Bari Siddiqui started playing the flute since the age of five, which his elder brother brought him while returning home from the weekly haat. Little did he know that one day, this flute (banshi) would prove to be a monumental instrument in turning him into a folk legend. Today, Bari Siddiqui's reputation has gone far beyond the Bangladeshi border. His performances and workshops have been lauded in countries like France, Switzerland, Malaysia, Pakistan, Iran and Singapore among others. Suachan Pakhi Ami Dakitachhi Tumi Ghumaichho Naki, Ami Ekta Jinda Laash and Maa Go Maa Ji Go Ji are some songs that would be etched forever in the memory of music lovers in the country. His albums include Oporadhi Hoileo Ami Tor, Dukkho Roilo Mon-e, Matir Deho, Matir Malikana, Bhalobashar Boshotbari, Poraner Pakhi, Bhadro Masher Purnima and many more.
Born into a family of musicians, he started taking music lessons from the age of 12 under the care of Gopal Dutt from Netrokona. Bari Siddiqui's career took a new course in 1981 when the famous Ustad Aminur Rahman spotted him during a concert and offered to tutor him. Ustad Aminur Rahman was a direct disciple of Pandit Panna Lal Ghosh (1911-1960), the pioneer flautist who popularised the classical flute in the subcontinent. Aminur Rahman's house was considered to be the music hub of that time, frequented by the likes of Devendra Muddreshshor, VG Karnaad, Daagar Brothers, Mohiuddin Veenkaar, Ustad Asad Ali Khan Veenkaar and Pandit Sriram Tewari. “They would often come to perform and stay as guests of honour in Aminur Rahman's house. Barrister Tawfique Newaz, son of Rahman trained me in the different technical aspects of Alaap,” said Bari Siddiqui during his previous interview with The Daily Star.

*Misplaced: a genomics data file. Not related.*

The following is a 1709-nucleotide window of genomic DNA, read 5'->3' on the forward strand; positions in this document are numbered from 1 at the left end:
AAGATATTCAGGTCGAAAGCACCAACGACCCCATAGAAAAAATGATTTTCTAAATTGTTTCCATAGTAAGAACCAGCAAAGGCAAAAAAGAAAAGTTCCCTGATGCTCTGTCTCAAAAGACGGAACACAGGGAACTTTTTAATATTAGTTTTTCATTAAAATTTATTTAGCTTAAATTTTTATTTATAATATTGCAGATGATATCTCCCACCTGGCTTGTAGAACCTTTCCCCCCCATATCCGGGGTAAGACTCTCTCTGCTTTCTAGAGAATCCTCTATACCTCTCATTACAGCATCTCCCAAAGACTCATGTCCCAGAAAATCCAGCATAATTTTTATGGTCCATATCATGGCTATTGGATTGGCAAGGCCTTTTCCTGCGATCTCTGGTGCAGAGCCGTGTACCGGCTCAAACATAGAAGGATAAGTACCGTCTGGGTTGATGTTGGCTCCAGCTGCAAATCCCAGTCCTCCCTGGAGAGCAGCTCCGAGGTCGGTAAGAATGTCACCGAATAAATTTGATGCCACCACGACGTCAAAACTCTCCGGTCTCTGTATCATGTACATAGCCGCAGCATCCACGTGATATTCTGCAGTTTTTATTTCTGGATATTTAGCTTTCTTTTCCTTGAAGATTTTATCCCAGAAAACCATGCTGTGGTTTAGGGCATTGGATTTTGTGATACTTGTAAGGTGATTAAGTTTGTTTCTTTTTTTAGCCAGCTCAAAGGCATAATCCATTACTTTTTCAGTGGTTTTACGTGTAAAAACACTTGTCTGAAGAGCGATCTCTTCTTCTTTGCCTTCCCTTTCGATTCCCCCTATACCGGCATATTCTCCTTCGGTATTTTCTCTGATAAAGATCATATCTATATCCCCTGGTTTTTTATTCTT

“A flute piece to a song is like a glittering necklace on a lady complementing and augmenting her innate beauty. However, lately I felt that my capabilities were not fully utilised as an accompanist. Therefore, I grabbed the offer to sing in Humayun Ahmed's film. I was conferred with the BACHASAS Award for my music direction in the film Sraban Megher Din for the song Shua Chan Pakhi,” said the artiste.
Bari had always regretted the flute becoming a dying art because of the lack of new talents in this sector. He lamented over the fact that the flute does not even have any place in National Award categories. It is a performing art which necessitates people and government's support. Despite his concerns, Bari continued to play with a passion until the last days of his life. He performed and continued to develop his skills like any true artiste at heart.
I requested the great artiste to bring his flute the next time he came. In spite of his busy schedule, he had kept his word. The melodious Raga Brindaboni Sarang he played in between, unsurprisingly, drew an audience into my office, and they enjoyed every moment of his playing.
“The flute has six holes cut out smoothly on a bamboo. The instrument is difficult to master. One has to be adept in placing the fingers to produce the perfect notes. Which is why, even in India, one would hardly find more than 20 flautists and not more than four professional players,” he had said.
Bari Siddiqui will forever be known as one of the pioneering figures of playing the flute in Bangladesh, as well as one of the greatest Bangladeshi folk artistes of all time. He might be gone, but the legacy of the mystic folk bard will live on.
The author is a renowned Nazrul Sangeet exponent and the Editor of Arts and Entertainment, The Daily Star.